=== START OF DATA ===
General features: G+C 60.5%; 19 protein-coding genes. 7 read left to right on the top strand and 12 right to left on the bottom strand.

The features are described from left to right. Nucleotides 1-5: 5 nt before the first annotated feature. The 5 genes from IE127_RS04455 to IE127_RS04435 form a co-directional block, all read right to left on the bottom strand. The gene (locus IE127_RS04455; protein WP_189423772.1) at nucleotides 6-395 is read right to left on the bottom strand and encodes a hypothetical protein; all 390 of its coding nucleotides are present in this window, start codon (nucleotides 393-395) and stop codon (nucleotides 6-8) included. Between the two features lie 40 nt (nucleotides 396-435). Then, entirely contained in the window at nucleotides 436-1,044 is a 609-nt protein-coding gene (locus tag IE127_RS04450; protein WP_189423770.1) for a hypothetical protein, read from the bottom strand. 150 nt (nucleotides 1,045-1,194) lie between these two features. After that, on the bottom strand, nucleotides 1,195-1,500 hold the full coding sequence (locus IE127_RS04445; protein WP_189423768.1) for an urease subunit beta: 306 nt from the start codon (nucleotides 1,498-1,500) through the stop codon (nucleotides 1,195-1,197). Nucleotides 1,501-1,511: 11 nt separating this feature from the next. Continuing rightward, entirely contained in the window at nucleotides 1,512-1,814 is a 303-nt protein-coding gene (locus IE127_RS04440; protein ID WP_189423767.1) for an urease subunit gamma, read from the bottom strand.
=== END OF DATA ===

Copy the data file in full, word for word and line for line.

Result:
General features: G+C 60.5%; 19 protein-coding genes. 7 read left to right on the top strand and 12 right to left on the bottom strand.

The features are described from left to right. Nucleotides 1-5: 5 nt before the first annotated feature. The 5 genes from IE127_RS04455 to IE127_RS04435 form a co-directional block, all read right to left on the bottom strand. The gene (locus IE127_RS04455; protein WP_189423772.1) at nucleotides 6-395 is read right to left on the bottom strand and encodes a hypothetical protein; all 390 of its coding nucleotides are present in this window, start codon (nucleotides 393-395) and stop codon (nucleotides 6-8) included. Between the two features lie 40 nt (nucleotides 396-435). Then, entirely contained in the window at nucleotides 436-1,044 is a 609-nt protein-coding gene (locus tag IE127_RS04450; protein WP_189423770.1) for a hypothetical protein, read from the bottom strand. 150 nt (nucleotides 1,045-1,194) lie between these two features. After that, on the bottom strand, nucleotides 1,195-1,500 hold the full coding sequence (locus IE127_RS04445; protein WP_189423768.1) for an urease subunit beta: 306 nt from the start codon (nucleotides 1,498-1,500) through the stop codon (nucleotides 1,195-1,197). Nucleotides 1,501-1,511: 11 nt separating this feature from the next. Continuing rightward, entirely contained in the window at nucleotides 1,512-1,814 is a 303-nt protein-coding gene (locus IE127_RS04440; protein ID WP_189423767.1) for an urease subunit gamma, read from the bottom strand.